Your COFA should live, sleep, eat and breathe financial management. This isn’t optional; rule 1 of the Accounts Rules demands compliance with the SRA principles and Code of Conduct in relation to effective financial management of the firm. So what is effective financial management? Outcomes-focused regulation usually means you have to guess what the SRA expects; however, in a rare moment of clarity, the SRA has explained exactly what good and bad financial management looks like.
According to Professor Gillian Hadfield of the University of Southern California, we live in a world that is “flooded with law”. Surely lawyers, with their training, experience and understanding of legal issues, should be overwhelmed with demand for their help in navigating a safe route through our daily existence? Yet all the evidence suggests otherwise.
The pricing function in most law firms is something of an orphan. No-one knows who it belongs to, so it ends up belonging to no-one. Individual department heads and fee-earners make decisions on the fly with little regard to the firm’s pricing policies, processes and protocols. Oh, that’s right, we don’t have any firm-wide pricing policies, processes and protocols to speak of. If I had to isolate a single factor that contributes most to the failure of a firm’s pricing strategy, it is a lack of pricing leadership. Yes, senior partners, managing partners and CEOs, I am speaking directly to you.
There will be plenty of lawyers crowing over the failure of In-Deed Online. Expect a lot of “I told you so-ing”. It will be used as evidence that alternative business structures (ABSs) are flawed and that the much-heralded change in the legal market will prove to be a bust. But I wouldn’t be so quick to jump to those conclusions.
Here’s a question that’s been bothering me of late – what, exactly, is a quality legal service? You’ll have noticed that this phrase has become so common that it no longer requires an adjective (unless it’s poor quality). Many seem to think that if you say often enough that you provide one, it must be true. It has come to the fore with the debate over criminal legal aid. First there is the Quality Assurance Scheme for Advocates (QASA). This elides ‘quality’ with competence. “The aim of QASA,” says the application to the Legal Services Board for approval of the scheme, “is to assess and assure the competence of all advocates conducting criminal advocacy in courts in England and Wales.”
Cracking the non-PI consumer legal market could be the biggest prize yet. So why, asks Simon Goldhill of Legal Futures Associate Simon Goldhill Consultancy, is everyone looking the other way?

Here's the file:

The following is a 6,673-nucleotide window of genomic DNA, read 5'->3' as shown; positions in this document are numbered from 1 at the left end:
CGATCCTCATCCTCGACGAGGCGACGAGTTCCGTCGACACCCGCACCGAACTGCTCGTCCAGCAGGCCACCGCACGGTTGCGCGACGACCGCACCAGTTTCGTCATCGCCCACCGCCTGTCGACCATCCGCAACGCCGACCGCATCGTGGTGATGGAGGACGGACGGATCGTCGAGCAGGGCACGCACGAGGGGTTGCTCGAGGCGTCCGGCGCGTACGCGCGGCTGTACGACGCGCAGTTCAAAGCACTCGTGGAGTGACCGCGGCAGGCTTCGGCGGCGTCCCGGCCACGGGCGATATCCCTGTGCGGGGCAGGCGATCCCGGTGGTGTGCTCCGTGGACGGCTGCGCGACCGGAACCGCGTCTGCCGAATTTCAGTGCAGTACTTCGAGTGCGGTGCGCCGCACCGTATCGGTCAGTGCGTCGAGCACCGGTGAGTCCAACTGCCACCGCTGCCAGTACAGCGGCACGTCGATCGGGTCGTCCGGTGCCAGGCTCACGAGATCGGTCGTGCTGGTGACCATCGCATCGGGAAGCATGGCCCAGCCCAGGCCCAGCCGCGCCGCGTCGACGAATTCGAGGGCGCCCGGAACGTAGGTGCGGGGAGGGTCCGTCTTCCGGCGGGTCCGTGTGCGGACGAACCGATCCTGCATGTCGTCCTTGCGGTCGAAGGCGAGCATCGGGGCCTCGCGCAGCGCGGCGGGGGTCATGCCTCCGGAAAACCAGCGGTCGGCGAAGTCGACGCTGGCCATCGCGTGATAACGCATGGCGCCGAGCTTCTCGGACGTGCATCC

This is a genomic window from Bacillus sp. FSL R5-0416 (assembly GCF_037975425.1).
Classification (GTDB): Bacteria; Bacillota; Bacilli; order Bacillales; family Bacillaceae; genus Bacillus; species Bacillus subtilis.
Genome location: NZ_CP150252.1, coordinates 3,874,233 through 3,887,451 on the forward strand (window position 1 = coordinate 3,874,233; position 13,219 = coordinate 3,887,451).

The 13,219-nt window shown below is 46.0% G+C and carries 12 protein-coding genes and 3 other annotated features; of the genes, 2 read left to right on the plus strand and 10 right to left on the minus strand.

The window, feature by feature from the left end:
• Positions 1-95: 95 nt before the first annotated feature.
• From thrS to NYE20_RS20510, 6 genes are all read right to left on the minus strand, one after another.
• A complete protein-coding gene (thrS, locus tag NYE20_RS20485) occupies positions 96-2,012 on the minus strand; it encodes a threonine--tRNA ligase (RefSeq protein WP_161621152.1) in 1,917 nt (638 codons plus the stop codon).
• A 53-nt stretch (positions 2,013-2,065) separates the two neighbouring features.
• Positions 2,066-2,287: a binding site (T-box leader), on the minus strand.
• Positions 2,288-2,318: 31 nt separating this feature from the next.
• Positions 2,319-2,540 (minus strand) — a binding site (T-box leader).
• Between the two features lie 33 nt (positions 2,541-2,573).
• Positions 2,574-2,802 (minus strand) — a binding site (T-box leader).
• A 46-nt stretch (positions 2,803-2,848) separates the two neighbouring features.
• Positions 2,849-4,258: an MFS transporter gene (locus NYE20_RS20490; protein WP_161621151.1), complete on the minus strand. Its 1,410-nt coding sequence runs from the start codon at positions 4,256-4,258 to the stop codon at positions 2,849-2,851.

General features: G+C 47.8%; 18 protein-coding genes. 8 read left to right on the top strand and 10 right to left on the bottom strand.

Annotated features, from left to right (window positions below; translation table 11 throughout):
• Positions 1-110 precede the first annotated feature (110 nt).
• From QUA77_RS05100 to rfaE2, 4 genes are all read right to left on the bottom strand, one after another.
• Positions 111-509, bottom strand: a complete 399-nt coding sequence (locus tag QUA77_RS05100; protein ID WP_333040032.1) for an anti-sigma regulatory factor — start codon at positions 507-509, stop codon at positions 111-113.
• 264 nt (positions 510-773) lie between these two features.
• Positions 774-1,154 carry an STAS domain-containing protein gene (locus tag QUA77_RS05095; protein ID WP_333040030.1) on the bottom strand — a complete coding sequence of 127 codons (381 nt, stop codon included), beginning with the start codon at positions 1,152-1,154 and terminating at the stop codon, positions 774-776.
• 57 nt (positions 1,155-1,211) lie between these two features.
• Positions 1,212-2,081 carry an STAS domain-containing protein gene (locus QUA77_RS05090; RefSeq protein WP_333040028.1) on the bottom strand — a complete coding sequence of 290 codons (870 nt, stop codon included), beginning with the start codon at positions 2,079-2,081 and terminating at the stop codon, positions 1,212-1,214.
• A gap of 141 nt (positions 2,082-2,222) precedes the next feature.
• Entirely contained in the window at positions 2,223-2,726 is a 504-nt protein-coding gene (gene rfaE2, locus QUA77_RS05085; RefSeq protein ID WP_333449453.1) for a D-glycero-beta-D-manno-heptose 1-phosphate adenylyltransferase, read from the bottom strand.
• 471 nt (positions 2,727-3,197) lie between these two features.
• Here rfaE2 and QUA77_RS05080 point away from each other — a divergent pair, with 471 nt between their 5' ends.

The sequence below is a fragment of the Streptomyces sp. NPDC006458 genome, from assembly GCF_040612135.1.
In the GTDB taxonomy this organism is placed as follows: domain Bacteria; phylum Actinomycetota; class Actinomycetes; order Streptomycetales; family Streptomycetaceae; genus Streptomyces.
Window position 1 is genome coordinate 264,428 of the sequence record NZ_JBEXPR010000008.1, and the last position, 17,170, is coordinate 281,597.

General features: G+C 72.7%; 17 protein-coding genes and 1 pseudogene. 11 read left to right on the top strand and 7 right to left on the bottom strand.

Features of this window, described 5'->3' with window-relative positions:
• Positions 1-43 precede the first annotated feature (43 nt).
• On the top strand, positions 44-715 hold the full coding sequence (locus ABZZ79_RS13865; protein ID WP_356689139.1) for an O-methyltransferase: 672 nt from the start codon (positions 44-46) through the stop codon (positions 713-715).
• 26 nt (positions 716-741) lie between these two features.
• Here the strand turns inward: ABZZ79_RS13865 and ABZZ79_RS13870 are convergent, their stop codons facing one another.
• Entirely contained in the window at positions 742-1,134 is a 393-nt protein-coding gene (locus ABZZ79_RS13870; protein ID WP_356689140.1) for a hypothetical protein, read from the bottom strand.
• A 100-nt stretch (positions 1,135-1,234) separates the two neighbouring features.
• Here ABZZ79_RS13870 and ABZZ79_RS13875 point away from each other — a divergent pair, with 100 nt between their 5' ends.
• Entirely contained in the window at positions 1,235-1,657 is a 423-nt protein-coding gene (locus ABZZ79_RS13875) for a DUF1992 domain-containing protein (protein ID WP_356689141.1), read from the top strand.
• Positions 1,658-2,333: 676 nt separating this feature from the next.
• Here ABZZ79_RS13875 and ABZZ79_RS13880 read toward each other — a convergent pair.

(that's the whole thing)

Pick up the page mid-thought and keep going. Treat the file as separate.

Law is big business. According to the latest government figures, the UK market generates over £26bn per annum. Recent analyses suggest that just under half of that comes from the business and commercial sector. Of the rest, £3.5bn relates to personal injury (PI) and £1.5bn to crime. That means that the non-PI consumer legal market in the UK is worth around £8bn per annum. This is equivalent to the entire 2012 turnover of the UK’s creative, arts and entertainment services industry.
Yesterday’s announcement that Lord Chancellor Chris Grayling had rejected the Legal Services Board’s (LSB) recommendation that will-writing become a reserved legal activity was not a total shock. I reported in February that the LSB was nervous given Mr Grayling’s anti-regulation agenda and it was encouraging supporters to lobby the Ministry of Justice (MoJ). If nothing else, those (mainly abroad) who fear that the LSB is too close to the government can rest easy – this is the second significant slap in the face for the LSB after the MoJ in 2011 disregarded its conclusion that the case to ban referral fees was not made out.
Was Tuesday the day we began to see the future a bit more clearly? Capital-infused alternative business structures (ABSs) with clear, market-dominating ambitions, using their financial clout to consolidate their markets? Is this the nightmare scenario for those being dragged into the ABS era? Slater & Gordon revealed it is to swallow up three practices in one go, while the Parabis Group has sated itself (for now) with ‘just’ acquiring Greenwoods. Quindell Portfolio, which has already bought three law firms itself in its well-documented acquisition frenzy, announced some big numbers in its 2012 results.
The various attempts by the Coalition government to reform the delivery of legally aided criminal defence services have encouraged the legal profession to embrace two novelties: the extensive use of social media as a form of activism and a unity of purpose. Barristers and solicitors have been blogging and tweeting extensively on the proposed legal aid cuts, the introduction of the Quality Assurance Scheme for Adovcates, and the consultation on price-competitive tendering in recent months. The online medium has been embraced not only by representative groups like the Criminal Law Solicitors Association and the Criminal Bar Association but also by individual lawyers, for commentary, analysis and active dissent.
The most expensive and valuable purchase that the majority of people make in their lifetime is their home and yet law firms compete increasingly for conveyancing work by lowering their price. Competing on price is a race to the bottom. There will always be providers wanting to undercut you, albeit that the service offered may well be inferior to your offering and standards. The difficulty is that the client cannot see your service levels from the outside unless, that is, you can find ways to show clearly your commitment to the client, spell out clearly what is involved and how you will work in their best interests at a price that is fair value. Clients need to be able to understand ‘value’.